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Financial Education and Bank Accounts: there is a strong correlation between financial literacy among Millennials and the percentage of people age 15 and above who have their own or a joint account at a bank, or another type of formal financial institution. The association between performance in financial literacy and holding a bank account is related, in part, to socio-economic status. The positive relationship between financial literacy and holding a financial product may be interpreted in different ways. On the one hand, having greater financial knowledge and skills may motivate the young to become engaged with formal financial products. On the other hand, it may be that using a bank account is one way for Millennials to learn about money.

Financial Literacy and Internet Usage: financial literacy rates age 15–34 increase as the percentage of individuals who have used the Internet in the last 12 months rises.

Financial Literacy and Credit: Financial knowledge is also correlated with the use of credit from formal institutions or informal networks of family and friends. The use of informal networks decreases with financial literacy: Countries with higher financial literacy among the young have a lower percentage of people who took loans from family or friends in the past year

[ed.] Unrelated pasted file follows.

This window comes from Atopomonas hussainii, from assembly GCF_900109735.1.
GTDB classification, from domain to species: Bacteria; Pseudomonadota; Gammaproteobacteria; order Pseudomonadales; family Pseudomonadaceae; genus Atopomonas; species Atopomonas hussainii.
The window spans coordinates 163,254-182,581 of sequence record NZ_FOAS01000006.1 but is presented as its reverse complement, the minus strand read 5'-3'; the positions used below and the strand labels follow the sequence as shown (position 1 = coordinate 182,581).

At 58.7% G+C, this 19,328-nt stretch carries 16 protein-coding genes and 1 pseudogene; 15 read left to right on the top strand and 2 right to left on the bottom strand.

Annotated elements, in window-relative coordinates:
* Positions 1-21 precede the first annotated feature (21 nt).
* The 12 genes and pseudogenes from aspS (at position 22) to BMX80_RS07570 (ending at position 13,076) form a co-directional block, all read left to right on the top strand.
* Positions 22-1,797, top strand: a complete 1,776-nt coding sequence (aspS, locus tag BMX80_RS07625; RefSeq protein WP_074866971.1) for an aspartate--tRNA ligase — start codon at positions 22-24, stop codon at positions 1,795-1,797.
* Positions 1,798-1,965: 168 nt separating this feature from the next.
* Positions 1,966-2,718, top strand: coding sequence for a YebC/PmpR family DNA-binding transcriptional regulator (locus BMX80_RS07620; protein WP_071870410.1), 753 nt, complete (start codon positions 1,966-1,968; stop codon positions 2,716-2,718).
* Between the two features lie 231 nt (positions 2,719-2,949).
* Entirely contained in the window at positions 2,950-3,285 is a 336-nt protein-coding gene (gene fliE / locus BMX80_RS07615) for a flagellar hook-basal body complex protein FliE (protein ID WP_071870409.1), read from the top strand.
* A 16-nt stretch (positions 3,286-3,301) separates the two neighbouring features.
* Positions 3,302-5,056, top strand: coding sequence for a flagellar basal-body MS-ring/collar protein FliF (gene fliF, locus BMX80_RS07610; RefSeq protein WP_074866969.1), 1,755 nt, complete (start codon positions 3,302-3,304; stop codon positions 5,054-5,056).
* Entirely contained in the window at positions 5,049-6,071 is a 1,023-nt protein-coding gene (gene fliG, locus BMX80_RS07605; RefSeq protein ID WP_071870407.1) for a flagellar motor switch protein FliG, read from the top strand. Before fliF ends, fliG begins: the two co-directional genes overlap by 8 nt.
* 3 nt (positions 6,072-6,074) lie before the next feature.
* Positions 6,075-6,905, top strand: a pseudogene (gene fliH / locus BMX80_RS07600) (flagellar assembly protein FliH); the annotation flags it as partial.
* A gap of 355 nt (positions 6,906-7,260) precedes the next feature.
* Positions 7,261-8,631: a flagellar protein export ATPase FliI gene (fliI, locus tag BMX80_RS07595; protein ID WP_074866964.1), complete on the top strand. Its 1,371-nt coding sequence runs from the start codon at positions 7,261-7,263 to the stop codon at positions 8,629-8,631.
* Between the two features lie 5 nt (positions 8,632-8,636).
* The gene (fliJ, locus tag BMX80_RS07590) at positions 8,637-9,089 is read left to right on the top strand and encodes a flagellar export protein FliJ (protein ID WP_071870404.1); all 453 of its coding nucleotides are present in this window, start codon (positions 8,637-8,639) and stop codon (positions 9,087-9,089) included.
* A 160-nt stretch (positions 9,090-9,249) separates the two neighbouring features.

Financial Education and Financial Fragility: being more financially knowledgeable is associated with a higher probability of being able to handle an unexpected expense. Financial literacy has an independent effect on reducing financial fragility, above and beyond the impact of education.

Millennials lack the basic skills needed to make savvy financial decisions suggest that there is a great need to promote financial capability among the young. Programs aimed at improving financial literacy could help Millennials minimize the costs incurred in managing their financial products, improve their financial safety net in the event of emergencies, and strengthen their financial security.

Research has found that financially savvy adults are, in general, less likely to have problems with debt and more likely to save for retirement and other reasons. As a result, policy makers should consider stepping up the effort for financial education.